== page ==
As social media continues to evolve, employers’ rules governing its use in and out of the workplace by employees must continually adapt, not only to keep up with the technology itself, but to ensure those rules are in compliance with the law. The challenge for employers is that the law is ever evolving to keep up with the ever changing technology. Compliance with the law can therefore be a moving target for employers, requiring a great deal of due diligence and good legal counsel.

One of the more recent hot topics has involved whether employers can regulate what their employees say on Facebook. Specifically, the question has been addressed as to whether employees can be prevented from saying derogatory things about their employers on social media like Facebook. The National Labor Relations Board (NLRB) has stated that employers have a right to conduct “concerted activity” with fellow employers. Translated into laymen’s terms, this simply means that employees have the right to discuss their working conditions and compensation with one another and that employers are not allowed to stop it without violating federal law which could lead to stiff penalties.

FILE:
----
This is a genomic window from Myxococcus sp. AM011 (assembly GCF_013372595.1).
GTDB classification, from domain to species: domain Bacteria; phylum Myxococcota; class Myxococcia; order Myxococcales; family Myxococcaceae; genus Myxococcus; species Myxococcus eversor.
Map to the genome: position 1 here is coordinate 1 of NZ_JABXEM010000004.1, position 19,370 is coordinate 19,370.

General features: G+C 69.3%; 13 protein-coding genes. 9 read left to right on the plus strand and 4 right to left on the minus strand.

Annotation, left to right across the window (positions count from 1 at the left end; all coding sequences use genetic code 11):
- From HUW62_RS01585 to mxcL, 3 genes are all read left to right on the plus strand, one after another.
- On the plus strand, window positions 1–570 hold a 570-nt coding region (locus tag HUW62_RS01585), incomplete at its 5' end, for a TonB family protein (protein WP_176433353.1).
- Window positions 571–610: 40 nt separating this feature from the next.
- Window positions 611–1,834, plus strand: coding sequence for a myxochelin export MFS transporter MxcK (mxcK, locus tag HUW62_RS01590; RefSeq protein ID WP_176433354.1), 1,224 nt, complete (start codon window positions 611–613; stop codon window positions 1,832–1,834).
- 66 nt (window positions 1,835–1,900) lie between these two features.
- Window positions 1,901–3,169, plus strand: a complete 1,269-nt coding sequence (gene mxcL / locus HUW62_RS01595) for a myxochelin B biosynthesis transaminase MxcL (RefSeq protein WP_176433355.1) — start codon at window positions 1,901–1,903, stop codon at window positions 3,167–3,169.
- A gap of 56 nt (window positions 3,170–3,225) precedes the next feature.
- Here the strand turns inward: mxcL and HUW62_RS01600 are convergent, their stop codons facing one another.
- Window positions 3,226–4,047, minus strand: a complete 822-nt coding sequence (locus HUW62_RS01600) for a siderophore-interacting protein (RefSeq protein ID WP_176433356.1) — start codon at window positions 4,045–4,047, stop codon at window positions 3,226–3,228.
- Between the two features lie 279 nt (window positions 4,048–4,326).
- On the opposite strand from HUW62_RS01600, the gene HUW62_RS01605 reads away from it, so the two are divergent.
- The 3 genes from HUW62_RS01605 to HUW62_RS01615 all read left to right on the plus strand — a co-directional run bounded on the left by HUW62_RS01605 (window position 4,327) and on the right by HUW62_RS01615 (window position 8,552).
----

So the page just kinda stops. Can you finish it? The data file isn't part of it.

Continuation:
The big dilemma for employers is defining what constitutes “concerted activity” because it has not been clearly defined by the NLRB. Does this mean employees have the right under federal law to say disparaging things about their employers online? At this point, the answer is unclear. What is clear is that employers cannot make blanket rules prohibiting employees from discussing their work conditions, compensation, or the like on social media like Facebook. Doing so may very well put a company at risk of law suits and harsh federal penalties.

If you’re an employer, you would be well advised to check your official company policies to make sure they don’t contain overreaching social media policies. If you find that they do, it’s in your best interest to make immediate adjustments to ensure you’re in compliance with federal labor law. If you have questions, consult your attorney. An ounce of prevention goes a long way with this issue.

Wade Hardie, JD, MBA
MINES Corporate Counsel